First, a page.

I used two images to create this podcast cover. After importing the first image of the laptop and coffee and phone into photoshop, I used the direct selection tool to cut out the objects I wanted to use from the image and copied them into separate layers. I deleted the background from the image and imported an image of pieces of paper to create the background. Underneath this layer, I created a pink square and used the layer blend options to merge them together to create a textured background that made the design pop. After then watching a tutorial about how to blend out the edges of the cutout objects to make the concept look more well put together, I used layer masks and adjusted the feather, contrast, and shift edge in Global Refinements to give a blurred effect around the layers. For the text, I used two different fonts. Although in our integrated design module, we have learned to rarely use more than two typefaces at once, I felt it was appropriate to create emphasis on the topic of discussion. We have also been taught in integrated design to always track all caps, which I did for my capital letters. I changed by type to white and then placed it in the top left corner of the design.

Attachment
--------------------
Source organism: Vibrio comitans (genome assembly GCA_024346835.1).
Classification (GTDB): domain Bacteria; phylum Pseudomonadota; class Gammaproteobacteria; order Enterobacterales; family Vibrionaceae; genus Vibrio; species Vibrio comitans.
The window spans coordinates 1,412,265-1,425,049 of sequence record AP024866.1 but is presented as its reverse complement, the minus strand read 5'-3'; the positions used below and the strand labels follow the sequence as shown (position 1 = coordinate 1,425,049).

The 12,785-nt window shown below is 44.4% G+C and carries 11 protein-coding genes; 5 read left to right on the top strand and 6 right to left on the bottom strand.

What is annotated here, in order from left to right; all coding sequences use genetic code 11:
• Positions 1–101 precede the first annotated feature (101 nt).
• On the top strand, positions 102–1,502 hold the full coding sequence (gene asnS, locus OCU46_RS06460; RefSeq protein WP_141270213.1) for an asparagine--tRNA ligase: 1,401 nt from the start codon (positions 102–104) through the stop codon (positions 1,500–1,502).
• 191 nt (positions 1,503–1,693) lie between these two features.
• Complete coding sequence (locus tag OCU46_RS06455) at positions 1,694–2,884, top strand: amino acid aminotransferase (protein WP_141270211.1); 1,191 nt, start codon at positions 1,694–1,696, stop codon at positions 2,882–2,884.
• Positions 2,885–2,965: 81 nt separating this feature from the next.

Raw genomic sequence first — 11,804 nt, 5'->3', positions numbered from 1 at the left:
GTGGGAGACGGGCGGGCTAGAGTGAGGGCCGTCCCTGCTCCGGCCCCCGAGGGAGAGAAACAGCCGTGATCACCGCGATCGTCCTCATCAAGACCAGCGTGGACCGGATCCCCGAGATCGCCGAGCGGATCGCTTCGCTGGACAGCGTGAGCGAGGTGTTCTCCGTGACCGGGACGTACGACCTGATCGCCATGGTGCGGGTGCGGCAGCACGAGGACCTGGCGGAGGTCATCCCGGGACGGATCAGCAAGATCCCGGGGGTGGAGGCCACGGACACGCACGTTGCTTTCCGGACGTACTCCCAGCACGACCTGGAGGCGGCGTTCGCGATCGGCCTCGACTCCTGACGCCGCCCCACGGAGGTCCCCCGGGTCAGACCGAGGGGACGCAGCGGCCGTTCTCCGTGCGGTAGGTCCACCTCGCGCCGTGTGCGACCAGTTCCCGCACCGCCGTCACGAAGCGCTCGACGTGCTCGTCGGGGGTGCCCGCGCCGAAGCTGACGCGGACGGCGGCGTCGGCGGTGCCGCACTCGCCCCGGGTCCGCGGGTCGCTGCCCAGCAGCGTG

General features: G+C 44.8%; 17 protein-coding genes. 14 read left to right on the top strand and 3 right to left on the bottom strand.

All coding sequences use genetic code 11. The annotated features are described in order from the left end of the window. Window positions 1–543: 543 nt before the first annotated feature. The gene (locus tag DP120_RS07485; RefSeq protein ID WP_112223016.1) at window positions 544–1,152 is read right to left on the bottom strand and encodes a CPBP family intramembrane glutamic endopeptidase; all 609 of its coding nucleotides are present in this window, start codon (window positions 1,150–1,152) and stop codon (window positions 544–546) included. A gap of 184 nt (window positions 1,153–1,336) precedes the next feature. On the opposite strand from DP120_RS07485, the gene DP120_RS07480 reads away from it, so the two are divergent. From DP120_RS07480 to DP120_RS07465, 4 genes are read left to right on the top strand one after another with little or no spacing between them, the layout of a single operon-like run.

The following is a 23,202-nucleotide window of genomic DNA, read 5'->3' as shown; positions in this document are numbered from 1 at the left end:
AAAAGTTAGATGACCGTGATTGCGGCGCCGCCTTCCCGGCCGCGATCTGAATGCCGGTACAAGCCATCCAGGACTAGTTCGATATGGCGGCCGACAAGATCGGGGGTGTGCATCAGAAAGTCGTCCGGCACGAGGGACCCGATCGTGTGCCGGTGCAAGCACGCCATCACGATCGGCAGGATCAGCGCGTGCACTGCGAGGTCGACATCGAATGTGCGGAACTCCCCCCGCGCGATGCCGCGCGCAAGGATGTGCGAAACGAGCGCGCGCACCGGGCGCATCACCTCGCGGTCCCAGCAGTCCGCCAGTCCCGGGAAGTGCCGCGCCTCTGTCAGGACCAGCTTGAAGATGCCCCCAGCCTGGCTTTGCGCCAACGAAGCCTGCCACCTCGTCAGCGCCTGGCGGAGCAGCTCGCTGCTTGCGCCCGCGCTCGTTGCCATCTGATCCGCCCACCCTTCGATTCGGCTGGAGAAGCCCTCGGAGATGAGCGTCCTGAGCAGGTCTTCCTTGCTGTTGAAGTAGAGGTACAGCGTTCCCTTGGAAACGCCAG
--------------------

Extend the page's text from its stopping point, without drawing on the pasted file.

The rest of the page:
For this design, I used an image from Pixabey and created a gradient map, and experimented with different gradients to change the color to give a duotone color effect. I tried to do this by creating an 8 bit grayscale of the image and then using photoshops duotone effect but I found that the results didn’t look how I wanted them to so looked at a tutorial online and learned how to achieve the effect using a gradient map.

Software Tutorials 

We were provided with a list of Photoshop tutorials that I found helpful to refresh my memory on how to use the basics such as importing photos and using layers and effects, as I hadn’t really used the software since GCSE/ AS level. I had rarely used layer masks before, so it was interesting to learn how to use them.

From this online tutorial, I learned how to soften edges of cut out objects which I found helpful in my first concept where I cut objects out of one image and placed them on top of another.

This tutorial was on how to create a duotone image in photoshop – I found this helpful in my last design and I’m glad I had the opportunity to learn how to do this as i find duotone images really interesting and have seen them gain popularity recently.

I also watched this tutorial on using the selective colour tool as I planned on making the red colours in my first design pop out.

All of these tutorials helped me with the technical side of creating my podcast covers, and aided me in my making. It was useful to watch the full videos even if I had already picked up what I felt I needed to learn, to explore the tools more.

I also watched this video on shortcuts in photoshop as I think it will help me in the future to make my workflow quicker and easier.


Resources for Research and Information–cms-34411